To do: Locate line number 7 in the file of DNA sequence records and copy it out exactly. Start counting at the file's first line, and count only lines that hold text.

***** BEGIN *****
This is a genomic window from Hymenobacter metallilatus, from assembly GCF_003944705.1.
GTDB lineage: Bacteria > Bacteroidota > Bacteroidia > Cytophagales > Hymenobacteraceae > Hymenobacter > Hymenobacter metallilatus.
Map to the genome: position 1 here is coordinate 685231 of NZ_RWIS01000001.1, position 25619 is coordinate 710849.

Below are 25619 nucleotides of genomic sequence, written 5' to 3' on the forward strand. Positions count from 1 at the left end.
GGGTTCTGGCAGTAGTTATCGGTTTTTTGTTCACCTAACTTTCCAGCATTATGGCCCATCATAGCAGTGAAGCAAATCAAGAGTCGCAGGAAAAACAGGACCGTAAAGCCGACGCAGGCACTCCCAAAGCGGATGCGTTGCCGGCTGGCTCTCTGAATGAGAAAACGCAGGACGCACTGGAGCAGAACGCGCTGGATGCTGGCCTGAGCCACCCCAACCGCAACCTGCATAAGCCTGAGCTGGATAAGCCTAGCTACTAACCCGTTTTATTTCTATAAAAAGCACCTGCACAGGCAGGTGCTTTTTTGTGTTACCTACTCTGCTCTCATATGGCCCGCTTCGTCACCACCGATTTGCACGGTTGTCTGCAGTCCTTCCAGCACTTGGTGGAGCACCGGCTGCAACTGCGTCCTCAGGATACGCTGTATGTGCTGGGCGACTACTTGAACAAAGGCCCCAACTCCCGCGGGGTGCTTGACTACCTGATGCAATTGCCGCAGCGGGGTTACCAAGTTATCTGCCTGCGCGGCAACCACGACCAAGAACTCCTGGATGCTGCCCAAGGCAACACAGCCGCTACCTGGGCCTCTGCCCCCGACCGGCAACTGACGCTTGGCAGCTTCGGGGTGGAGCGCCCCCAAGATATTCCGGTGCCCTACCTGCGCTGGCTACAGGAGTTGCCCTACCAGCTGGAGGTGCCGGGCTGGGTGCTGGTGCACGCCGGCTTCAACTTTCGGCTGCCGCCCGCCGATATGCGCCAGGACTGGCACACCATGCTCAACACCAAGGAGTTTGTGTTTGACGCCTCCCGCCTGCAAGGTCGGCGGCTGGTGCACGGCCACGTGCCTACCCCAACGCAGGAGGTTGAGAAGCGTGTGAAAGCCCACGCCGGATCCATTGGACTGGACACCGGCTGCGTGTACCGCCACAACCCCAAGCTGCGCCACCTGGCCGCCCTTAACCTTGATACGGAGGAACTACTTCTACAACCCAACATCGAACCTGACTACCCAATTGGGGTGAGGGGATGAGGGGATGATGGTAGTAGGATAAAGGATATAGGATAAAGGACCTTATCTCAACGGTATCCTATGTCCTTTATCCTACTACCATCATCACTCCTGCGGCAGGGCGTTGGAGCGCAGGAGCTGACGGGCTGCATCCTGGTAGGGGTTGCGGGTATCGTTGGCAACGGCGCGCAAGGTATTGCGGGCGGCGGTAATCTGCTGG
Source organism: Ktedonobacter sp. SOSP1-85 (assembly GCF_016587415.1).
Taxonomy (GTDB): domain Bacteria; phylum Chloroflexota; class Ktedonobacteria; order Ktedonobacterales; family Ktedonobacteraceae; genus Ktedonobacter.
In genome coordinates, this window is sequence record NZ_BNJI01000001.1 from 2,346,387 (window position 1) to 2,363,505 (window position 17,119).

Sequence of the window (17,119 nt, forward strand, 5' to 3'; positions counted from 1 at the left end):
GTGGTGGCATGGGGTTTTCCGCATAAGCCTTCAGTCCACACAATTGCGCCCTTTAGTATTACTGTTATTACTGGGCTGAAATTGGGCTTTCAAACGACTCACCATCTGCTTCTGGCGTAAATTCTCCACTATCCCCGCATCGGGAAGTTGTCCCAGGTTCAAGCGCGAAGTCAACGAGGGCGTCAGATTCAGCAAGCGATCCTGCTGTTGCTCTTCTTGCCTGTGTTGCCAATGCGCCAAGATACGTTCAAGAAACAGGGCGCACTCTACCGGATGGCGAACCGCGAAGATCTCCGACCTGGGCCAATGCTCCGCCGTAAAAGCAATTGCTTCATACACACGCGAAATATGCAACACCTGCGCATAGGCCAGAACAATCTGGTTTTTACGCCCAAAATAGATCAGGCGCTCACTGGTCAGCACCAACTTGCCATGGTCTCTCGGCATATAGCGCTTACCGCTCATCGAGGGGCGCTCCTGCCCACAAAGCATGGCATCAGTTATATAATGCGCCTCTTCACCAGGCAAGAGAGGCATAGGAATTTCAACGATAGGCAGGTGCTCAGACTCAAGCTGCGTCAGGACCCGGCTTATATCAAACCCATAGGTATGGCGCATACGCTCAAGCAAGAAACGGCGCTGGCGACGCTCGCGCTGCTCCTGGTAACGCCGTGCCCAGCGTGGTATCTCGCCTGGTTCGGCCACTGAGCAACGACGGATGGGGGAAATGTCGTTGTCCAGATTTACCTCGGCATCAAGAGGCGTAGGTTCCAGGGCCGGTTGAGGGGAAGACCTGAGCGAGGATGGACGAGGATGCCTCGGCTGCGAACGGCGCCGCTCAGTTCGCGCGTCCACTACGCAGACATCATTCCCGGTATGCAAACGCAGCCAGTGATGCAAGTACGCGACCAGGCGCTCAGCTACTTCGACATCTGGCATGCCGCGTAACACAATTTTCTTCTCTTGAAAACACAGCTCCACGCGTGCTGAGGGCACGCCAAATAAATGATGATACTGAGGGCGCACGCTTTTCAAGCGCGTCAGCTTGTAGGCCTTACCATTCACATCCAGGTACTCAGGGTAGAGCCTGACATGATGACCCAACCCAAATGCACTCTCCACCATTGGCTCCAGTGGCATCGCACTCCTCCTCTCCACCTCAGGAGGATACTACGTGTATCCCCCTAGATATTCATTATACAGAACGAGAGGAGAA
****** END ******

Taxonomy (GTDB): domain Bacteria; phylum Chloroflexota; class Ktedonobacteria; order Ktedonobacterales; family Ktedonobacteraceae; genus Ktedonobacter.